Big States, Bad Insurance Regulation
Financial sector regulation has been a hot topic ever since the passage of the Dodd-Frank reform act. Initially, many insurers worried they would be lumped in with the banks that exposed the nation to systemic risk. By and large, those fears have been unfounded, and carriers will face few onerous fundamental oversight changes. But this is far from the only major regulatory challenge they should be concerned with.
A new report from the Heartland Institute has handed out grades to each state's insurance regulation scheme and 10 received an F or a D, with the country's four most populous states (Florida, California, Texas and New York) ranking in the bottom six and Florida finishing dead last. States were ranked on how free consumers are to choose the products they want and how free insurers are to offer products of their choosing.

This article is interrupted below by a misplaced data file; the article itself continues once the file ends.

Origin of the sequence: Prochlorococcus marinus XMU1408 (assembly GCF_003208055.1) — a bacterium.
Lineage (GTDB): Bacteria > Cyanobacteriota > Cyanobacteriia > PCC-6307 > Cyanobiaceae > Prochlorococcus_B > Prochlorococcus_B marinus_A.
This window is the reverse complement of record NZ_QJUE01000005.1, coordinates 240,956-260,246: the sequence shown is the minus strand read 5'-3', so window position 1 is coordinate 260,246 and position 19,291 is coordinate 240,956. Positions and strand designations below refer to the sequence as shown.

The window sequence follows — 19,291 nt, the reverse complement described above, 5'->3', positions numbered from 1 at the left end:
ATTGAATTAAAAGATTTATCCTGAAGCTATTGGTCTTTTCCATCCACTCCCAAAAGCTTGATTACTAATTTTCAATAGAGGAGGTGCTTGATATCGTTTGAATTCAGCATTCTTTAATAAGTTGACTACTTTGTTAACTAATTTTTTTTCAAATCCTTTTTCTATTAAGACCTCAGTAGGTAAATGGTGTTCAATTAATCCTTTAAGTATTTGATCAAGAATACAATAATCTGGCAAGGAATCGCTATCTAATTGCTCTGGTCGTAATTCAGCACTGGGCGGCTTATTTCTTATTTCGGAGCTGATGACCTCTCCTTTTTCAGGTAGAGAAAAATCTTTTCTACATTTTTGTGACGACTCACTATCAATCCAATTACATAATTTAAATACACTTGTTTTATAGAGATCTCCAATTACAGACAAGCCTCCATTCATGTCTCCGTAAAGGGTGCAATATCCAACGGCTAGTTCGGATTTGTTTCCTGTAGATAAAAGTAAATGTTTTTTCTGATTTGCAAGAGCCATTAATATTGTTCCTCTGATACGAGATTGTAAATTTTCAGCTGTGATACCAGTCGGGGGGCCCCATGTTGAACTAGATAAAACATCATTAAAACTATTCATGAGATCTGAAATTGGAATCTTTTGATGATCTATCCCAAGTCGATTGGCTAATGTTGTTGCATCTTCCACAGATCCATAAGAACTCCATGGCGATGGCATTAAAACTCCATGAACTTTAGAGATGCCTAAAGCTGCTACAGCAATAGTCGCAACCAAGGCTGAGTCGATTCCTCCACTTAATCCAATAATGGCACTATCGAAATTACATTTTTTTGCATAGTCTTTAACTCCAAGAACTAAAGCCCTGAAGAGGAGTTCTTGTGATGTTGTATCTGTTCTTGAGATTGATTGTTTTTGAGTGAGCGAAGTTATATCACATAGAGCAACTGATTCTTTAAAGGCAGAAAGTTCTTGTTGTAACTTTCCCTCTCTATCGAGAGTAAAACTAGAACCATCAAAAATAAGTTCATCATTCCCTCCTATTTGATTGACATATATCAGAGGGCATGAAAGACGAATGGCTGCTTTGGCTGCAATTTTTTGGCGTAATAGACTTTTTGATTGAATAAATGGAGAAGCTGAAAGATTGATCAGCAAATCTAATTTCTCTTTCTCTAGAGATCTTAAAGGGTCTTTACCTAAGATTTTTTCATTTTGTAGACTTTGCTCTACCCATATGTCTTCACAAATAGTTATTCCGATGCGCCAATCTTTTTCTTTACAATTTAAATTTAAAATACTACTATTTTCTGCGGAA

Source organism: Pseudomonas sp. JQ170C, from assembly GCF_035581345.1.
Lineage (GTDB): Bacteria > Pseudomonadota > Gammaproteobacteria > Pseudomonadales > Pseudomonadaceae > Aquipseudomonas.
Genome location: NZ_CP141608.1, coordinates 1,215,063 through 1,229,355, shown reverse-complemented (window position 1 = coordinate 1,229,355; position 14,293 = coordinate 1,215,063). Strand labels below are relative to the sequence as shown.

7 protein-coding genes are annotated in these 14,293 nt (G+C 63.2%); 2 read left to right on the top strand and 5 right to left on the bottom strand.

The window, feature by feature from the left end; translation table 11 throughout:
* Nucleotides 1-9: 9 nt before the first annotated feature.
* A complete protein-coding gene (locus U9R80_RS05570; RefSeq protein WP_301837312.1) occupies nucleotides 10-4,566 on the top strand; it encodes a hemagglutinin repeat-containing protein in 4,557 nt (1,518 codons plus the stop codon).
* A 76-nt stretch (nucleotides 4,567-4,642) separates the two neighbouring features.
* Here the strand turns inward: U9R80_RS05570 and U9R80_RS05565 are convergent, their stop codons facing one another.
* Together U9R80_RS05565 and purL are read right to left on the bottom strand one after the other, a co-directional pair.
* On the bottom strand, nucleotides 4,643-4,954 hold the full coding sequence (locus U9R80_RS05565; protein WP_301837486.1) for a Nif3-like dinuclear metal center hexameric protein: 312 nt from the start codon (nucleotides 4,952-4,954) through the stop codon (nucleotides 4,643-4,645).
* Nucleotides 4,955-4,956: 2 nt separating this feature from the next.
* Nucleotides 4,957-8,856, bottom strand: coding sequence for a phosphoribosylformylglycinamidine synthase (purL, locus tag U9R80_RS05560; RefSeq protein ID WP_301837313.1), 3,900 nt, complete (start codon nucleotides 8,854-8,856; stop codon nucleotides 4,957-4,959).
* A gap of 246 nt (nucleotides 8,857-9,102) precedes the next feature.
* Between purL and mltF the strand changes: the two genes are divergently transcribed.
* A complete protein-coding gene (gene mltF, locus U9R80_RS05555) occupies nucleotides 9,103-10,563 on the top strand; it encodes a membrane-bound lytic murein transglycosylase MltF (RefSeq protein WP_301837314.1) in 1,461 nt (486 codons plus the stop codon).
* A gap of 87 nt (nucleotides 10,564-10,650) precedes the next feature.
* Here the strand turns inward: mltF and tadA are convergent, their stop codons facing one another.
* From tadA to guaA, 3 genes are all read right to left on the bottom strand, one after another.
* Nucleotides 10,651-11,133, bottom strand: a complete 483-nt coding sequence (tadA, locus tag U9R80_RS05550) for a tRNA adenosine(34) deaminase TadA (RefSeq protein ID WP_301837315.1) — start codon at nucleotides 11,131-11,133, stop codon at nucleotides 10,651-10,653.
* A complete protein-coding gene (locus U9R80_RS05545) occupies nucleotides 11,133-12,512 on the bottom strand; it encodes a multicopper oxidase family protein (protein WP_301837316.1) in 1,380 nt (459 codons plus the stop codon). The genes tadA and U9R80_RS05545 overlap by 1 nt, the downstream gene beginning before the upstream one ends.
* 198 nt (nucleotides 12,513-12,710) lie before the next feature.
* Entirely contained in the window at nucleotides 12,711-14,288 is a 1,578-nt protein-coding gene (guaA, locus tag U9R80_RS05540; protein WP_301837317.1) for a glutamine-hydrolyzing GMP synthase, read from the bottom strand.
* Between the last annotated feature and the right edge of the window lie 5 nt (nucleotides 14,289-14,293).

"Florida experienced a wave of insurer insolvencies resulting mostly from over-regulation of the market," states the report. The result of these insurer failures in Florida was that many consumers were "sent scampering" to other carriers and the state-run Florida Citizens Property Insurance Corporation.
The poor grades in these large states come in contrast to the national trend, however. Overall, the Heartland Institute did find a positive uptick in freedom for buyers.